The Times Education Supplement on Friday published an “exclusive” on the state of the college finances. The headline was somewhat eye-catching: “FE colleges in the black”.
The researchers used the college accounts for 2009/10 published by the Skills Funding Agency this spring. The numbers showed that colleges reported an average operating surplus of about £300,000 last year.
Of course averages can disguise as much as they reveal. There is huge variation in financial health. In 2009/10 there were over 70 colleges with operating deficits. That is a lot of red ink – even if the college sector as a whole was in the black.
Nevertheless, at the level of individual colleges things were better in 2009/10. Anyone looking at the performance of individual colleges (excluding those that had recently merged) will find the the accounts show that three-quarters of colleges had larger operating surpluses (or smaller deficits) than the previous year.
The article could have looked at cash flow generated by operations. That too was fairly healthy in 2009/10. The article went on to provocatively ask the question: “So are institutions in better shape than their funding body feared?”
College accounts might be useful in many ways – not least financial benchmarking. For some accountants, they might hold a strange fascination. However, we always have to remember that we are talking about a financial year starting on 1 August 2009 – over 22 months ago – and ending before the cuts heralded by George Osborne’s Spending Review.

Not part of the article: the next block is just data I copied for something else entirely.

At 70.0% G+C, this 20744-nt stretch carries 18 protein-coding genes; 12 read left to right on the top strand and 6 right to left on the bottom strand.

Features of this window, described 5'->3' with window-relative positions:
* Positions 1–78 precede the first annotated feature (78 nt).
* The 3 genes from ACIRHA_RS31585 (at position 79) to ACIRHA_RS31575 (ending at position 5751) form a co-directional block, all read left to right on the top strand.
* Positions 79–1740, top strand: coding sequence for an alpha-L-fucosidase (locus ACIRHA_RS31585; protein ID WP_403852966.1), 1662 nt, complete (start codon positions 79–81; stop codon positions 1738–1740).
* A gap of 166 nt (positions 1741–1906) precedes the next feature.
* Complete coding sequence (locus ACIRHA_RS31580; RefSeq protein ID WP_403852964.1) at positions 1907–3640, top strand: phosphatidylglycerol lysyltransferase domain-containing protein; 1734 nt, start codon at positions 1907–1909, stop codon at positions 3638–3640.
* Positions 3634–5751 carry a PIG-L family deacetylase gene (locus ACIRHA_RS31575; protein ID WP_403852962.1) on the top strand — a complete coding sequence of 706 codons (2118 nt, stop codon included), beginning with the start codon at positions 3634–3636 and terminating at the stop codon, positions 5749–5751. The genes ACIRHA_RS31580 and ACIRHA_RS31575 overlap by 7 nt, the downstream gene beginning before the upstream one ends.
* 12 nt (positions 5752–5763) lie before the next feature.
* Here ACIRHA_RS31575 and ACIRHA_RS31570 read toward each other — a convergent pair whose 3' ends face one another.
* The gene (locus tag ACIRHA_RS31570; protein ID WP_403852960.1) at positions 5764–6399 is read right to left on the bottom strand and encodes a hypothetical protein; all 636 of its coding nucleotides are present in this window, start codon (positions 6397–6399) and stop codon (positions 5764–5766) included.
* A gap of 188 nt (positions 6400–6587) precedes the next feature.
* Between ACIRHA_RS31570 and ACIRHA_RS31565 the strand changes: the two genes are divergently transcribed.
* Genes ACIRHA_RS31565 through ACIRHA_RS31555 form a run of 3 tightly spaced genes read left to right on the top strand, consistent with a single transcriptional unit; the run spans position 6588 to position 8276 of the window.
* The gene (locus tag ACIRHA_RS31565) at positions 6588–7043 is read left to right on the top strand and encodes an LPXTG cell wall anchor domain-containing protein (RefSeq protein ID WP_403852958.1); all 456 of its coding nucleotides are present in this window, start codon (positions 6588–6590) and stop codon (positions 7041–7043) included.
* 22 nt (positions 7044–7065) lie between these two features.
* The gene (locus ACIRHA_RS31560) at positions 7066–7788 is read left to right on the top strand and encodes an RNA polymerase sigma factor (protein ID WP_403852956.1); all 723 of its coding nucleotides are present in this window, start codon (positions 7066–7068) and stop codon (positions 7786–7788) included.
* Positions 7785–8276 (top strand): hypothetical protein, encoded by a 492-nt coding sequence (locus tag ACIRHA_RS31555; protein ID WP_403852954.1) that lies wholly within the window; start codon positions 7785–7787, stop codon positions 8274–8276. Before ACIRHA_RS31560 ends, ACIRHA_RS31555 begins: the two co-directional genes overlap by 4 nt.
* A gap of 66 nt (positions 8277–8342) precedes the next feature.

While Labour had introduced their own cuts in funding rates, the Coalition is taking the axe to whole programmes such as Train to Gain. The squeeze will be felt in the next four years – not in 2009/10.
While the accounts show that colleges performed significantly better financially in 2009/10 than the preceding annus horribilis of the LSC capital debacle, the real question is how well colleges will cope with the next four years.
Bob Deed is a financial consultant in the college sector tweeting as @deedconsulting